Lemon Verbena (Aloysia Triphylla) is known by these other names: Aloysia citrodora, Aloysia triphylla, Cedrón, Herb Louisa, Hierba Luisa, Lemon-Scented Verbena, Lippia citrodora, Lippia triphylla, Louisa, Verbena Citrodora, Verbena triphylla, Verveine Citronnée, Verveine Citronnelle, Verveine des Indes, Verve…
Lemon verbena is a deciduous woody shrub with a strong lemon fragrance. The light green leaves are lanceolate, with pointed margins that are slightly toothed or toothless and fringed with hairs. The short stalks are 2 to 4 inches long, 1Ž2 to 1 inch wide, and arranged in three or four whorls. The tiny lavender flowers are tubular with two equal lips, four stamens, and a toothed calyx in spikes or racemes from the leaf axis. Nevertheless, the primary attraction of lemon verbena is its foliage that exudes a potent citrus fragrance when it is bruised. In fact, the aroma of lemon verbena is the maximum during the early evening.
In tropical climatic conditions, lemon verbena grows rapidly into a graceful shrub that often grows to a height of about 15 feet. If the herb is not grown in full sunlight, it will grow tall and thin and will be deprived of the essential oils enclosed by normal lemon verbena shrubs.
Lemon verbena is indigenous to Central and South America and is cultivated in Latin America, France, China, and Algeria. It was was brought to Europe by the Spaniards. There are many species of Lippia in Latin America and Africa such as Mexican oregano and Ethiopian koseret.
In the 17th century, Spanish explorers brought lemon verbena to Europe from Chile and Argentina. In Europe, lemon verbena was cultivated for the plant’s wonderful oil having a lemony aroma and was used in the manufacture of cosmetics and perfumes till the time the inexpensive lemongrass oil substituted it.
Lemon verbena is a popular spice for European teas, fruit drinks, and desserts. Verbena, a Latin word meaning leafy branch, was originally used as a perfume. Though not widely used in culinary applications, it adds a refreshing taste to many cold dishes.
Benefits Of Lemon Verbena (Aloysia Triphylla) For Health
Lemon verbena has a number of therapeutic uses. For instance, a placid sedative tea is prepared using the leaves of the herb to comfort nasal and bronchial congestion. In addition, this herbal tea is also taken internally to treat palpitations, indigestion, stomach cramps, flatulence and nausea.
As a therapeutic herb, lemon verbena is much underrated. Nevertheless, this herb encloses an essential oil having a potent lemony aroma. This essential oil possesses soothing as well as digestive properties. Lemon verbena possesses a mild tranquilizing effect and is reputed for easing abdominal uneasiness. This herb also has a mild tonic or stimulating action on the nervous system and facilitates in lifting the spirits and combating depression.
Lemon verbena is used for digestive disorders including gas, colic, diarrhea, and constipation. Lemon verbena is also used for agitation, joint pain, trouble sleeping (insomnia), asthma, colds, fever, hemorrhoids, varicose veins.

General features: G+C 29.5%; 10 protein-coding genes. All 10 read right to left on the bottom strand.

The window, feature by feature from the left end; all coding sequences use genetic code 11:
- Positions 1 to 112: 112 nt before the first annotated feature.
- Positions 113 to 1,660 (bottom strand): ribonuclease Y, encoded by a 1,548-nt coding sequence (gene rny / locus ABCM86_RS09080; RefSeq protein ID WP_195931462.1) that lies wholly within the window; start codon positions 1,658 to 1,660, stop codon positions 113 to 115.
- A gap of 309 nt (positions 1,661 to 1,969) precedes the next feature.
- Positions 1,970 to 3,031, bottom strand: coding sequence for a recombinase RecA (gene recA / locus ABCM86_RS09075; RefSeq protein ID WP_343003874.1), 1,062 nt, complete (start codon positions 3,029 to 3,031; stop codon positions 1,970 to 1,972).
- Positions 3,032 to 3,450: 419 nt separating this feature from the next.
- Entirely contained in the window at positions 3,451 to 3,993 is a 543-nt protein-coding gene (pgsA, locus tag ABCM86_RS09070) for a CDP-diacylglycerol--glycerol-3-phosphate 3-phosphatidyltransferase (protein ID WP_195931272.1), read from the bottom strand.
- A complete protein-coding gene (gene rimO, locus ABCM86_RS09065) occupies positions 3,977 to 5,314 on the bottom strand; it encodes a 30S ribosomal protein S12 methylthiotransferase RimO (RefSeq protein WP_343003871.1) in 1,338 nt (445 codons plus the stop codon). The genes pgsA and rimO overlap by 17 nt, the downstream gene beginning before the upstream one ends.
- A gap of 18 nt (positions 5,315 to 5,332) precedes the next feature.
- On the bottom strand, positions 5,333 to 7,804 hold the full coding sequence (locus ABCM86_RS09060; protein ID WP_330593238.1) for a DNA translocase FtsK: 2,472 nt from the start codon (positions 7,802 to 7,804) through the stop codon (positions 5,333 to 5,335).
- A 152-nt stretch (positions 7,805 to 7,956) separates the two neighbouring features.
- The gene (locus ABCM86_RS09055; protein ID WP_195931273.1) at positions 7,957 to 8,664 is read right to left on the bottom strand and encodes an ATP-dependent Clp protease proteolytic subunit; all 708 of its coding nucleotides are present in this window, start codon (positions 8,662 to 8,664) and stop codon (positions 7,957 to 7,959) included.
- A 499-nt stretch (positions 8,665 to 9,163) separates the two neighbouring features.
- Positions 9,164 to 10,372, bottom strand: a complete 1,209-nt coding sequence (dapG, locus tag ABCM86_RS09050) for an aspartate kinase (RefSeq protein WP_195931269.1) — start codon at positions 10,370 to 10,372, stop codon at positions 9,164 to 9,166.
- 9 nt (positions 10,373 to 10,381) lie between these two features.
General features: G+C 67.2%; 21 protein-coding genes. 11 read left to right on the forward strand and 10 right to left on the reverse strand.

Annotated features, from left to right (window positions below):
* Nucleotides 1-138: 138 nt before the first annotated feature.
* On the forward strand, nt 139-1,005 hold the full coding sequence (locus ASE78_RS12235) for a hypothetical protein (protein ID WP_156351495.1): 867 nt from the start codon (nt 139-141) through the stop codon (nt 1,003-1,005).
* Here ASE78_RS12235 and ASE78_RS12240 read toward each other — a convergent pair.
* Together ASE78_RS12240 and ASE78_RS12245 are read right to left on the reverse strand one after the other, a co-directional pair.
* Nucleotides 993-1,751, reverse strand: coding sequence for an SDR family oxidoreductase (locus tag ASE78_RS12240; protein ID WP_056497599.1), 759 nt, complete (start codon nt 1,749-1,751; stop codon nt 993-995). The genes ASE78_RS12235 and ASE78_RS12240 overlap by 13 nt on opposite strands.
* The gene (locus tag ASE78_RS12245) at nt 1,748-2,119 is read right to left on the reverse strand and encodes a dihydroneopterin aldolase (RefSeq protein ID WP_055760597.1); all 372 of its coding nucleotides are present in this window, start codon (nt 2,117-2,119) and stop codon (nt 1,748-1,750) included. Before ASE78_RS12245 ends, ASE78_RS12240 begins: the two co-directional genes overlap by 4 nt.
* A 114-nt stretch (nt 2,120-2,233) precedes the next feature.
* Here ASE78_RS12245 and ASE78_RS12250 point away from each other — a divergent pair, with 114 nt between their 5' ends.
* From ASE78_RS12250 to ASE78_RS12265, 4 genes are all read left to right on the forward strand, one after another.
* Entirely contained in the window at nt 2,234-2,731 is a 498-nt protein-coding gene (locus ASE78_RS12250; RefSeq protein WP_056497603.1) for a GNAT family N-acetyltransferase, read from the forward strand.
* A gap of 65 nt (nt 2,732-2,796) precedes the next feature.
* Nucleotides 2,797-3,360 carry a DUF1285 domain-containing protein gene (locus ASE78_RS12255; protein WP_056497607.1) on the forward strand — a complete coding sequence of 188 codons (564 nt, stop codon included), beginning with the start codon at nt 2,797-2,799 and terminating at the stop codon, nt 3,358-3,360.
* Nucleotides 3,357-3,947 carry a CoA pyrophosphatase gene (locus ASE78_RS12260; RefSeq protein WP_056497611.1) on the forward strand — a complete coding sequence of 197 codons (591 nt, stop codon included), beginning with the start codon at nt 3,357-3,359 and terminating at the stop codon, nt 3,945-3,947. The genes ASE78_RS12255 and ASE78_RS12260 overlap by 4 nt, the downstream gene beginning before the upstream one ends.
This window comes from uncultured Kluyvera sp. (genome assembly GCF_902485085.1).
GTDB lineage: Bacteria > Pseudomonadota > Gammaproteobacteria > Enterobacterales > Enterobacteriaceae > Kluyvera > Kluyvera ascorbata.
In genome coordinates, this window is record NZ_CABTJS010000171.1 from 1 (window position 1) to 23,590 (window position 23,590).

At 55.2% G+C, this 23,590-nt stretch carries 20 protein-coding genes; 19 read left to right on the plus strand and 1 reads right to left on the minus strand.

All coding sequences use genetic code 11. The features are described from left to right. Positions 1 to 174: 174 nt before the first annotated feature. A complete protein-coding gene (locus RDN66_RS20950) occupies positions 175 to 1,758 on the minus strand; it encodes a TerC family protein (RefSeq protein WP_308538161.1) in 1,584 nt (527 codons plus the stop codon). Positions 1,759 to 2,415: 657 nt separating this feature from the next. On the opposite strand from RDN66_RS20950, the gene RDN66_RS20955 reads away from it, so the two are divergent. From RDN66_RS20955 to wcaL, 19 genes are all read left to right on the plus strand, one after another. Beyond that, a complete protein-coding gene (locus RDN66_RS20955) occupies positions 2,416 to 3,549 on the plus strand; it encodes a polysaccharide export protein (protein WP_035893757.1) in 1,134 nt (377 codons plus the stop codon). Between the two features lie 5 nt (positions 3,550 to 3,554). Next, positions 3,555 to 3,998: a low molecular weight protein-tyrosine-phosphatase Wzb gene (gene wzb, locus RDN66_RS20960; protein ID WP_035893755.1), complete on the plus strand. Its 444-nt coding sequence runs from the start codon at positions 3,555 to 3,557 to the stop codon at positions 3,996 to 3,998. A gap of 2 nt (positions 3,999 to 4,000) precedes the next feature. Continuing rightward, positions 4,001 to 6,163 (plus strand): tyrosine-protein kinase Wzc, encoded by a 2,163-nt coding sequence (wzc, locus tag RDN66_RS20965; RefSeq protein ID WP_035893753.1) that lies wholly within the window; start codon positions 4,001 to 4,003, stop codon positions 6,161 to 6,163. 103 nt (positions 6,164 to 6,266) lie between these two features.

The leaves as well as the flowering tops of lemon verbena possess sedative, antiseptic, febrifuge (any medication that reduces fevers) and stomachic (any medication that is beneficial for the stomach) properties. An herbal tea prepared with the leaves of the herb possesses a delectably revitalizing lemon flavour and is primarily employed to treat digestive problems, for instance, flatulence and acidity.
The pleasantly lemony smelling essential oil contained by the leaves of the herb is employed in aromatherapy in treating nervous as well as digestive disorders. In addition, the essential oil is said to be effective in treating boils, acne and cysts. People using this herb for a long period of time or in excessive amounts need to exercise a few precautions since it has the propensity to result in gastric irritation.
Culinary Uses of Lemon Verbena
Lemon Verbena (Aloysia Triphylla) is commonly used by Europeans to flavor fruit-based drinks, fruit salad dressings, fish soups, marinades, puddings, jams, and desserts. It does not tend to lose its flavor during cooking. It pairs well with fruits, vanilla, and seafood dishes. You can use lemon verbena in place of lemon zest in recipes.
Virtually any fruit salad can be enhanced with its finely chopped leaves. Lemon verbena makes one of the best beverage teas, especially when blended with mint. It can also be used to brighten the taste of fish, poultry, veggie marinades, stuffing, salad dressing, jellies, and vinegar. Chop up leaves and put them in drinks. As the leaves are tough, remove them before serving. Finely crumbled dried leaves can be added to the batters of carrot, banana, or zucchini bread. Try adding some to cooked rice just before serving.
Bury 6 lemon verbena leaves in a cup of sugar that has been placed in a covered jar or container. Use this sugar to top muffins, fruit, or sprinkle on the top of muffin batter before baking. Because the leaf is rather tough you’ll need to mince it very fine if you plan on leaving it in a dish, or add it whole and remove before serving. Dried, it should be crumbed before adding to recipes. Spice Blends: fish marinade blend, soup blend, and pickle blend.
Lemon Verbena (Aloysia Triphylla) Special Precautions and Warnings
Pregnancy and breast-feeding: Not enough is known about the use of lemon verbena during pregnancy and breast-feeding. Stay on the safe side and avoid use.
Kidney disease: Large amounts of lemon verbena may irritate the kidneys and make kidney disease worse. Avoid using large amounts if you have kidney problems.